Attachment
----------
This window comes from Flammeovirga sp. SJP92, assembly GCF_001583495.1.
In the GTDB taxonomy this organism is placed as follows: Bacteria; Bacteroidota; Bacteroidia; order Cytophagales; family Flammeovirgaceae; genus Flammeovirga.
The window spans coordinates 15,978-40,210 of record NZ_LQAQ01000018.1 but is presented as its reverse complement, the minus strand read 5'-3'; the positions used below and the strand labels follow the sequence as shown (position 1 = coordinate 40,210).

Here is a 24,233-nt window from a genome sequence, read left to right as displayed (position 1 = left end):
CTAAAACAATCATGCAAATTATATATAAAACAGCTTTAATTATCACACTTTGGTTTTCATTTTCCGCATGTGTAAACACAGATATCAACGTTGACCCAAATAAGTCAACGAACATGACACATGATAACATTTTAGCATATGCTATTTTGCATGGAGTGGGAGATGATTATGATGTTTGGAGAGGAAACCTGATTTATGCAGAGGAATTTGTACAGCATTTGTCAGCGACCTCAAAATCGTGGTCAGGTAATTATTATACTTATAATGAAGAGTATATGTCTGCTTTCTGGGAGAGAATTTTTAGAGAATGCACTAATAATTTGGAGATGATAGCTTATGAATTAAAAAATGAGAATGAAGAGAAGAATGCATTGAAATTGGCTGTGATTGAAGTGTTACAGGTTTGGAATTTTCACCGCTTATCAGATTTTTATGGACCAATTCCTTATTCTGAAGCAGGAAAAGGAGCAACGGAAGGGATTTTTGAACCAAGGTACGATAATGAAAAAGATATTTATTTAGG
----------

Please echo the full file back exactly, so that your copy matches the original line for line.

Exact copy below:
This window comes from Flammeovirga sp. SJP92, assembly GCF_001583495.1.
In the GTDB taxonomy this organism is placed as follows: Bacteria; Bacteroidota; Bacteroidia; order Cytophagales; family Flammeovirgaceae; genus Flammeovirga.
The window spans coordinates 15,978-40,210 of record NZ_LQAQ01000018.1 but is presented as its reverse complement, the minus strand read 5'-3'; the positions used below and the strand labels follow the sequence as shown (position 1 = coordinate 40,210).

Here is a 24,233-nt window from a genome sequence, read left to right as displayed (position 1 = left end):
CTAAAACAATCATGCAAATTATATATAAAACAGCTTTAATTATCACACTTTGGTTTTCATTTTCCGCATGTGTAAACACAGATATCAACGTTGACCCAAATAAGTCAACGAACATGACACATGATAACATTTTAGCATATGCTATTTTGCATGGAGTGGGAGATGATTATGATGTTTGGAGAGGAAACCTGATTTATGCAGAGGAATTTGTACAGCATTTGTCAGCGACCTCAAAATCGTGGTCAGGTAATTATTATACTTATAATGAAGAGTATATGTCTGCTTTCTGGGAGAGAATTTTTAGAGAATGCACTAATAATTTGGAGATGATAGCTTATGAATTAAAAAATGAGAATGAAGAGAAGAATGCATTGAAATTGGCTGTGATTGAAGTGTTACAGGTTTGGAATTTTCACCGCTTATCAGATTTTTATGGACCAATTCCTTATTCTGAAGCAGGAAAAGGAGCAACGGAAGGGATTTTTGAACCAAGGTACGATAATGAAAAAGATATTTATTTAGG